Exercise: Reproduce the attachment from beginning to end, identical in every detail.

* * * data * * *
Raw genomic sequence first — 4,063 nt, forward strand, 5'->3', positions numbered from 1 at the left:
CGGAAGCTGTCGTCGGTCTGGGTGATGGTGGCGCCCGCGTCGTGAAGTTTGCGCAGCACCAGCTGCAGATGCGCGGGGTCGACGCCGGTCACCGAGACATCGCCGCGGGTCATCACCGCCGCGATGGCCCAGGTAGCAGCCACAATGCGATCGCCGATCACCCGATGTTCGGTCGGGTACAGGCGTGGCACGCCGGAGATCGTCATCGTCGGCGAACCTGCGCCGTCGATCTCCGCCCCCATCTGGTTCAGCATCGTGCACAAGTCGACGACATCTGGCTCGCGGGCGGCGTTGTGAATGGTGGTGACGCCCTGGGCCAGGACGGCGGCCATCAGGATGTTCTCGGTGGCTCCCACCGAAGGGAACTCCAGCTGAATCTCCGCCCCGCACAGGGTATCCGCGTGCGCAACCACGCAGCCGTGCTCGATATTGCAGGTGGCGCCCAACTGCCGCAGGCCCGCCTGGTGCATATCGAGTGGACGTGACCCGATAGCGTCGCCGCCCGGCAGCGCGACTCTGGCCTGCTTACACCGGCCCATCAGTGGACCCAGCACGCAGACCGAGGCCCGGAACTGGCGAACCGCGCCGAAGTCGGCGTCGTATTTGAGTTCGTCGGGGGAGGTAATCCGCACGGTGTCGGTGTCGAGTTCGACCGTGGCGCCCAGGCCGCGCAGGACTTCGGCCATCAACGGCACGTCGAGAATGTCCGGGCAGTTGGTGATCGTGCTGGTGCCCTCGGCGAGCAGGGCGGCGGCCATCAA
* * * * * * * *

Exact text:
Raw genomic sequence first — 4,063 nt, forward strand, 5'->3', positions numbered from 1 at the left:
CGGAAGCTGTCGTCGGTCTGGGTGATGGTGGCGCCCGCGTCGTGAAGTTTGCGCAGCACCAGCTGCAGATGCGCGGGGTCGACGCCGGTCACCGAGACATCGCCGCGGGTCATCACCGCCGCGATGGCCCAGGTAGCAGCCACAATGCGATCGCCGATCACCCGATGTTCGGTCGGGTACAGGCGTGGCACGCCGGAGATCGTCATCGTCGGCGAACCTGCGCCGTCGATCTCCGCCCCCATCTGGTTCAGCATCGTGCACAAGTCGACGACATCTGGCTCGCGGGCGGCGTTGTGAATGGTGGTGACGCCCTGGGCCAGGACGGCGGCCATCAGGATGTTCTCGGTGGCTCCCACCGAAGGGAACTCCAGCTGAATCTCCGCCCCGCACAGGGTATCCGCGTGCGCAACCACGCAGCCGTGCTCGATATTGCAGGTGGCGCCCAACTGCCGCAGGCCCGCCTGGTGCATATCGAGTGGACGTGACCCGATAGCGTCGCCGCCCGGCAGCGCGACTCTGGCCTGCTTACACCGGCCCATCAGTGGACCCAGCACGCAGACCGAGGCCCGGAACTGGCGAACCGCGCCGAAGTCGGCGTCGTATTTGAGTTCGTCGGGGGAGGTAATCCGCACGGTGTCGGTGTCGAGTTCGACCGTGGCGCCCAGGCCGCGCAGGACTTCGGCCATCAACGGCACGTCGAGAATGTCCGGGCAGTTGGTGATCGTGCTGGTGCCCTCGGCGAGCAGGGCGGCGGCCATCAA